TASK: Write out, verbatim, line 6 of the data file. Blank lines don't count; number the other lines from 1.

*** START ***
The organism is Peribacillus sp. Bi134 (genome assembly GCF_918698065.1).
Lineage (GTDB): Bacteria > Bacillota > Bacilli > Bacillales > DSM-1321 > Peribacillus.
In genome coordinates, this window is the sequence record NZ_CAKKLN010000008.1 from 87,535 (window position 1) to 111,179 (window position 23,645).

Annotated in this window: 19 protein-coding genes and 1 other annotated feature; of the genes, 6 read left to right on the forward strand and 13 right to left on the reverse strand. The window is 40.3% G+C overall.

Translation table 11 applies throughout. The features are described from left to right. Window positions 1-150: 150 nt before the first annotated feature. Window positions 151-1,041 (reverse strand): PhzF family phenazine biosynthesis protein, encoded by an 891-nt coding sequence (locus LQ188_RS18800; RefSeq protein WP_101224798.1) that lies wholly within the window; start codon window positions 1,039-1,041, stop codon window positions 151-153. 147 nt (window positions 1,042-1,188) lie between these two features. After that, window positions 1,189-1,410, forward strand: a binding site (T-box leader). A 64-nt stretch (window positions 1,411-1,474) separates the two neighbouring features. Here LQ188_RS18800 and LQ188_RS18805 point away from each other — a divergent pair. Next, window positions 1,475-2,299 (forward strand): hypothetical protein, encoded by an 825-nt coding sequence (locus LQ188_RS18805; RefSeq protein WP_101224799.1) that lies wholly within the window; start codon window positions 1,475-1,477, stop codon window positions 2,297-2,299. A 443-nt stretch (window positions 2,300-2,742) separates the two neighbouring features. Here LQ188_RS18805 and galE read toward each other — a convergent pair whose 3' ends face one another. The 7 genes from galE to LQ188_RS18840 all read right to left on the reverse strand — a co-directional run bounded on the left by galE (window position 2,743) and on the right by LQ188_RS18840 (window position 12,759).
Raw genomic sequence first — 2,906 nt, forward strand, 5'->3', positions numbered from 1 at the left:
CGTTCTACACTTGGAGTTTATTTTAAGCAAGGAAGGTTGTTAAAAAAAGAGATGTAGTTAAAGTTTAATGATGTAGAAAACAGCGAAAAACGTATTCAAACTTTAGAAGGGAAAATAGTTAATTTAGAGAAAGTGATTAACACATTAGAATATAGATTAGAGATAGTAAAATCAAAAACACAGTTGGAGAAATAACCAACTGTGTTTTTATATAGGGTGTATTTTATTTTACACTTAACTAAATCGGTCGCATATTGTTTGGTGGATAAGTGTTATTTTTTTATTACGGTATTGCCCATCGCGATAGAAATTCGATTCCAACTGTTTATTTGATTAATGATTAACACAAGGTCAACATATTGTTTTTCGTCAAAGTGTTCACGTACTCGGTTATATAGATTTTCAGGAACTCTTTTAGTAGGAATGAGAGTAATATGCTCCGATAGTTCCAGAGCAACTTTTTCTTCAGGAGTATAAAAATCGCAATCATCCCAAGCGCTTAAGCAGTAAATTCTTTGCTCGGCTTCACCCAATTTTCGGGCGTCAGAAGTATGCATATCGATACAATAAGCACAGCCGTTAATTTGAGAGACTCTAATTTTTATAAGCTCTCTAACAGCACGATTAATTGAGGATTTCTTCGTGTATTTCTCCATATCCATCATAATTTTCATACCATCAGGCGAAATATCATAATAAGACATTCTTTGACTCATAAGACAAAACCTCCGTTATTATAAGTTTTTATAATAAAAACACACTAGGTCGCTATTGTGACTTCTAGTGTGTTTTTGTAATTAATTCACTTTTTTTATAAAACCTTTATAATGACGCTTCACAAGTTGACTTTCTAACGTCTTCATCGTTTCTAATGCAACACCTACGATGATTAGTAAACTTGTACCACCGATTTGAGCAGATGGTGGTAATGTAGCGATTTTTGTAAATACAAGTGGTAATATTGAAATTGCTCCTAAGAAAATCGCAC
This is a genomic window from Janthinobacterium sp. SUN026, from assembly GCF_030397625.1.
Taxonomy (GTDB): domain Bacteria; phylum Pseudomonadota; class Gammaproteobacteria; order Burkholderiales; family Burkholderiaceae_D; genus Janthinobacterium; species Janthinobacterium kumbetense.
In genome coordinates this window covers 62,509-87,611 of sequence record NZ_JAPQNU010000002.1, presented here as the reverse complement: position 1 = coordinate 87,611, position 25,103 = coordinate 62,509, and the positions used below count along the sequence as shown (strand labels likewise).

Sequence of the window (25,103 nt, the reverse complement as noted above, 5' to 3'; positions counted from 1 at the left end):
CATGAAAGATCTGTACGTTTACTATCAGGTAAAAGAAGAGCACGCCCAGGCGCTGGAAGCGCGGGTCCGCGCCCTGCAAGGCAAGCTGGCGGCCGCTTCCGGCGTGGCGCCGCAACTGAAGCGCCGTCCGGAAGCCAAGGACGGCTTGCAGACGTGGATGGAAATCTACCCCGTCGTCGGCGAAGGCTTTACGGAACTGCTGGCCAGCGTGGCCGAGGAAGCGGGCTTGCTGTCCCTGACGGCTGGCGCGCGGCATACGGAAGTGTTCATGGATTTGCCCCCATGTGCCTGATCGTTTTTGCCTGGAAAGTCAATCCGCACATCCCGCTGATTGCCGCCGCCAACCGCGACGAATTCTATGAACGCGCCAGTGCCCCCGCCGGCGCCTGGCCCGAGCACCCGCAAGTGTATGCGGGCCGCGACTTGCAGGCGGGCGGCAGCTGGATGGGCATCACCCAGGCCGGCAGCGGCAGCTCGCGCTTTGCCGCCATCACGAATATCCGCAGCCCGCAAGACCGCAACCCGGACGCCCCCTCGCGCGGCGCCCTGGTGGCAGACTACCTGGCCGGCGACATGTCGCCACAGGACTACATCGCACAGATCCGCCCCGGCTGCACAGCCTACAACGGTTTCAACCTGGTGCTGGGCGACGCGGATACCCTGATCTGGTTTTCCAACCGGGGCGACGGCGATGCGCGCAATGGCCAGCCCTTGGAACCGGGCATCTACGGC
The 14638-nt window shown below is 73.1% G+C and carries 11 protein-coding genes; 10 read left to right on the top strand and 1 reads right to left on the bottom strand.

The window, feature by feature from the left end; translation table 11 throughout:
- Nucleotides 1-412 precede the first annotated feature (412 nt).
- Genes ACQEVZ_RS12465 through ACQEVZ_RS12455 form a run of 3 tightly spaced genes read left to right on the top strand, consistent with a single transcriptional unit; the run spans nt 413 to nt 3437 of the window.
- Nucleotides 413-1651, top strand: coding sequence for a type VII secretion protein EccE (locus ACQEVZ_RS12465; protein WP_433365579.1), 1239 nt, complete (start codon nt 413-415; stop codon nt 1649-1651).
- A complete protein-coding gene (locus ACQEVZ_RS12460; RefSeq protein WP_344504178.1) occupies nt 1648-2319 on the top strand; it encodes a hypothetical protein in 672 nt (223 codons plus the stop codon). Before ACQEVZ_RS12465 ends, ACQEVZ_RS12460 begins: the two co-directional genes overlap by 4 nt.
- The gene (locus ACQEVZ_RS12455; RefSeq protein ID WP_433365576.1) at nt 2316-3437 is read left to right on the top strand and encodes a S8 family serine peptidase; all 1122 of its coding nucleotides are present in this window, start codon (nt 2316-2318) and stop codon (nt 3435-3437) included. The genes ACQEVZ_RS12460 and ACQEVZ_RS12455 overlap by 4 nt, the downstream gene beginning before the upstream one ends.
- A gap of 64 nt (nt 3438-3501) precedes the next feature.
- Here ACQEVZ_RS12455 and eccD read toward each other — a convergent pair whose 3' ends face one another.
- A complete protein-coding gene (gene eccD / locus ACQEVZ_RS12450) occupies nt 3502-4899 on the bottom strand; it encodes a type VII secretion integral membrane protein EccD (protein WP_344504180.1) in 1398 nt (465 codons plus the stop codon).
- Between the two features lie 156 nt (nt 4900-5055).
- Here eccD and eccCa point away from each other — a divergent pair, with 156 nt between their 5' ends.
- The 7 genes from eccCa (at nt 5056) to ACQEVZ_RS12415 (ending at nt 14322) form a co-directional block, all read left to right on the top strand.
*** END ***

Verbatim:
Raw genomic sequence first — 2,906 nt, forward strand, 5'->3', positions numbered from 1 at the left: